Racing driver Michael Schumacher has shown ”moments of consciousness and awakening,” after lying in a coma for more than three months.
The seven-times Formula 1 racing champion, who was injured in a skiing accident on 29 December, has been in a medically induced coma in an effort to control the effects of his injuries.
The 45-year-old fell while skiing in the French Alps with his 14-year-old son, Mick, and hit the right side of his head on a rock, cracking his helmet.
Doctors in Grenoble operated to remove blood clots from his brain, but some were left because they were too deeply embedded.
In late January, doctors at a hospital in the French city began the process of withdrawing sedatives to try to wake him up. It is not known whether he is yet able to breathe without the help of a ventilator.
Most artificial comas last for a period of two to three weeks.
“Michael is making progress on his way,” Schumacher’s manager, Sabine Kehm, said.
“He shows moments of consciousness and awakening. We are on his side during his long and difficult fight, together with the team of the hospital in Grenoble, and we keep remaining confident.”
She added that Schumacher’s family, which includes his wife Corinna and daughter Gina Marie, did not intend to disclose further details about his condition.
“This is necessary to protect the privacy of Michael and his family, and to enable the medical team to work in full calmness.”
She said his official website bears a holding message thanking fans for their support.
“We are deeply touched by all the messages to get well soon for Michael which still are being sent from all over the world,” the message read.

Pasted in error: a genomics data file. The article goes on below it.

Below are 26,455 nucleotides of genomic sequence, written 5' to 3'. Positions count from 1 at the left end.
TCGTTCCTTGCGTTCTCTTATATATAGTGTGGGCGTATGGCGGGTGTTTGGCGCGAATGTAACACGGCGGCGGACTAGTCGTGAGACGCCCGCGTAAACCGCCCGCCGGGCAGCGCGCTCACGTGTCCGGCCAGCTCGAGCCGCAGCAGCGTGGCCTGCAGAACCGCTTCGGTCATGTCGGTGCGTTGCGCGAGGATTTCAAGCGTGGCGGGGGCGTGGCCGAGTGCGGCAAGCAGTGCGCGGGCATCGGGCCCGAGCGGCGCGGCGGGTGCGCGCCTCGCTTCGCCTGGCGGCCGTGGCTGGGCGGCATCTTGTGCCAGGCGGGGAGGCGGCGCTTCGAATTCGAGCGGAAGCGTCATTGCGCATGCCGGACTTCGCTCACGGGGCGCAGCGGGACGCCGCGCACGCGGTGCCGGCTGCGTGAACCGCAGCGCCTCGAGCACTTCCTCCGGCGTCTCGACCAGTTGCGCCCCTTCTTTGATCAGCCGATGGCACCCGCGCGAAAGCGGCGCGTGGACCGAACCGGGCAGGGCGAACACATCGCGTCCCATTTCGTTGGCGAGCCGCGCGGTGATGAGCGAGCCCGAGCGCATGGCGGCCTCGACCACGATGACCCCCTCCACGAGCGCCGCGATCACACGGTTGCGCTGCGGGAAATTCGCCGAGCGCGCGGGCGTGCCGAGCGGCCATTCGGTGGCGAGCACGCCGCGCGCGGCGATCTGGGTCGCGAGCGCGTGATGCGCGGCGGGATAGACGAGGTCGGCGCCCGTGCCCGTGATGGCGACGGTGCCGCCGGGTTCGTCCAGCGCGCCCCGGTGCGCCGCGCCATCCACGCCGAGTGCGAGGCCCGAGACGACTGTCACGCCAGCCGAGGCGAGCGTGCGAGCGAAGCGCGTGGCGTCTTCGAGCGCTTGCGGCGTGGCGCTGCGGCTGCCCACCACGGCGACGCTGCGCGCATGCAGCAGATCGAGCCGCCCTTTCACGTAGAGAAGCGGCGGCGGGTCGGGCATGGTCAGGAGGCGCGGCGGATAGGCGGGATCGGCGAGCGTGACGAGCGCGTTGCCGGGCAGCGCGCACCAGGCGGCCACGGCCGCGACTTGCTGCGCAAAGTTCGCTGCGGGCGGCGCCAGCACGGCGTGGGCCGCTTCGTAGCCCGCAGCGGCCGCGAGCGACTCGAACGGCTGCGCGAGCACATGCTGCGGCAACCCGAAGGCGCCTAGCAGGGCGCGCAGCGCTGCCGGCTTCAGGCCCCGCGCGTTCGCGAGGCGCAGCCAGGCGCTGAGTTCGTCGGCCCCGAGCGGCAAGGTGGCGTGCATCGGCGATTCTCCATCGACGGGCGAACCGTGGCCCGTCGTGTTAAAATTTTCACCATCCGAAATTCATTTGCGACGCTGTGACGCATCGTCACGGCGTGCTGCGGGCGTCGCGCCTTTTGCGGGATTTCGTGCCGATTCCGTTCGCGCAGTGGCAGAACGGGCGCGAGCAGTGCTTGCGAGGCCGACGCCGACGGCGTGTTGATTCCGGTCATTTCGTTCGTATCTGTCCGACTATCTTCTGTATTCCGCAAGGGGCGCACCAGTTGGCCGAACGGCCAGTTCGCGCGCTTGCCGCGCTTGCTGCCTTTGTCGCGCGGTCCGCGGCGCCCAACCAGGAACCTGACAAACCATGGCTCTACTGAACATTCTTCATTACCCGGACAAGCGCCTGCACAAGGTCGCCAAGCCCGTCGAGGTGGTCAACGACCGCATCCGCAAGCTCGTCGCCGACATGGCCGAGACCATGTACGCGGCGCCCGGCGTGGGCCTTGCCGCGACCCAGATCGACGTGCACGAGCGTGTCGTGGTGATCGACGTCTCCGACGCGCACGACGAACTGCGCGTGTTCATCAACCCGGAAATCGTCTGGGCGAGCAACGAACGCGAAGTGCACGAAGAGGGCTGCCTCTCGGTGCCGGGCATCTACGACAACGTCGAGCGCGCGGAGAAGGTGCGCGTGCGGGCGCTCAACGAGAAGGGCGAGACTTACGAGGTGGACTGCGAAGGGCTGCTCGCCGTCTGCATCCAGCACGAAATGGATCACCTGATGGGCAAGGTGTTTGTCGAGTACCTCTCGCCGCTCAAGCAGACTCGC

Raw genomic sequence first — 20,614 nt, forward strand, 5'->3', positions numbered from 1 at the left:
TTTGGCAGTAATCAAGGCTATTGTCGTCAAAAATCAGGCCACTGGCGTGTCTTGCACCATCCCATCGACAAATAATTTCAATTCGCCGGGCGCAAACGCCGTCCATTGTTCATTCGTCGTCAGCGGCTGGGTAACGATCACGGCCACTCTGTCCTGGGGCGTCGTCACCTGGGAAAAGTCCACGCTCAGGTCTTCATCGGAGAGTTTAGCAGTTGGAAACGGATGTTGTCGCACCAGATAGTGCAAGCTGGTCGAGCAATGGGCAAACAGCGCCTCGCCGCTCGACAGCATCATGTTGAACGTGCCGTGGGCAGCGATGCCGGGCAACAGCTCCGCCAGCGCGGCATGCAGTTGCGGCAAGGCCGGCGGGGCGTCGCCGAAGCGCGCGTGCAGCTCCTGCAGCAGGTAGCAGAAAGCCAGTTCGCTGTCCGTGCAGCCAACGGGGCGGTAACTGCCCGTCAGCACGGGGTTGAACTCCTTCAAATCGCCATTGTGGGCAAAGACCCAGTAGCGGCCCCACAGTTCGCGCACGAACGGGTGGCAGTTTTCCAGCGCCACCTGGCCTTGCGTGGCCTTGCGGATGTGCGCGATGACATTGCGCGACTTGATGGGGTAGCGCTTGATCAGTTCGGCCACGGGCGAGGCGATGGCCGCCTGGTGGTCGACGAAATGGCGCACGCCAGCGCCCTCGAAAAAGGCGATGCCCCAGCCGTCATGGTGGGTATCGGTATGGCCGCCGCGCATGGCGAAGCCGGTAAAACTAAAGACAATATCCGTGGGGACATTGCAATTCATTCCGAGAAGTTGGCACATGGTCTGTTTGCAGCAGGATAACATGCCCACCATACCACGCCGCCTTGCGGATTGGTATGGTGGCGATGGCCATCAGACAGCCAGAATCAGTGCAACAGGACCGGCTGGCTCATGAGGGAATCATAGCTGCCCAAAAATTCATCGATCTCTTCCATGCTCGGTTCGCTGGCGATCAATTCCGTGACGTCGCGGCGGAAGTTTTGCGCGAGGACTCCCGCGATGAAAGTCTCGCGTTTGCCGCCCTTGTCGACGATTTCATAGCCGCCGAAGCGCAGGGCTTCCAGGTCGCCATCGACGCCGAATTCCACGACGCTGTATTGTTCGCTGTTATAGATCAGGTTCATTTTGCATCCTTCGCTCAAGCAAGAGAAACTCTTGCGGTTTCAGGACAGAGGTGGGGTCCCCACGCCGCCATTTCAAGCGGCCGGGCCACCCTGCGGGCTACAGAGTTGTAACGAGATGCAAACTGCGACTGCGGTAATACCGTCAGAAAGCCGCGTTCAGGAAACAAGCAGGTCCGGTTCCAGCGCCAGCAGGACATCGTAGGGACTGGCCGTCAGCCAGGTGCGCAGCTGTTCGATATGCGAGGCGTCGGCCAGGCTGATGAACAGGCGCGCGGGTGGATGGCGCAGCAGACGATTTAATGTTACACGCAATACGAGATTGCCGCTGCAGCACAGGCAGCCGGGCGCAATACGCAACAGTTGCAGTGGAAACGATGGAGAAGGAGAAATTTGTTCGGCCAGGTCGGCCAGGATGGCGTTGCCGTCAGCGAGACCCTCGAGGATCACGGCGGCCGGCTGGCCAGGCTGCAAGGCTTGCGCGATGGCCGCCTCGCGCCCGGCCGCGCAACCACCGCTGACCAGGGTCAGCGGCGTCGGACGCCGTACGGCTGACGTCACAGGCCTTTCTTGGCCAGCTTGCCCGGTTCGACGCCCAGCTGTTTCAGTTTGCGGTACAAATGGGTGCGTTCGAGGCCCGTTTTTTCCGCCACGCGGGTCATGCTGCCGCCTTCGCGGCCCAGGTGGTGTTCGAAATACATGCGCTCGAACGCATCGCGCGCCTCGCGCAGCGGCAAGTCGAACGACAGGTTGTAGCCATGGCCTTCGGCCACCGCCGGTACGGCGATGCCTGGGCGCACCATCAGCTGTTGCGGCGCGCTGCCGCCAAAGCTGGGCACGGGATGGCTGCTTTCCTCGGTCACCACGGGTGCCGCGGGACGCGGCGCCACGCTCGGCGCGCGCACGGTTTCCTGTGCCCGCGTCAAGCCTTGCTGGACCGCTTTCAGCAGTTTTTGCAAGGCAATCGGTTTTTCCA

Recent rumours claimed Schumacher’s wife was considering moving her husband to their home to continue his treatment, by building a specialised medical suite.
However, it is understood that is not part of the family’s plans as they believe he is receiving the best treatment possible at the hospital.
Earlier this week, the front cover of German women’s magazine Die Aktuelle caused outrage when it depicted the star smiling with his wife under the headline “Aufgewacht”, meaning “Awake!”.
However, the cover turned out to be misleading as it actually referred to a story not about Schumacher, but coma victims who had later woken up.
Schumacher was believed to have been conscious immediately following the accident and initial reports claimed that his condition was not serious, but the extent of his injuries soon became evident as doctors warned it was uncertain whether he would ever recover full brain function.
Last week, former F1 chief doctor Dr Gary Hartstein warned fans should prepare themselves “for the worst”, saying the majority of people who had spent a long time in a coma did not fully recover.
Experts have warned that Schumacher’s lack of a working swallowing mechanism could make him vulnerable to pneumonia, while his urinary tract is also under constant observation because of the danger of waste bacteria entering the bloodstream and causing a potentially fatal infection.
He has already beaten one lung infection.
German-born Schumacher, who won a record 91 Grand Prix victories, left F1 last year after a disappointing three-year comeback with Mercedes, following an earlier retirement from Ferrari at the end of 2006.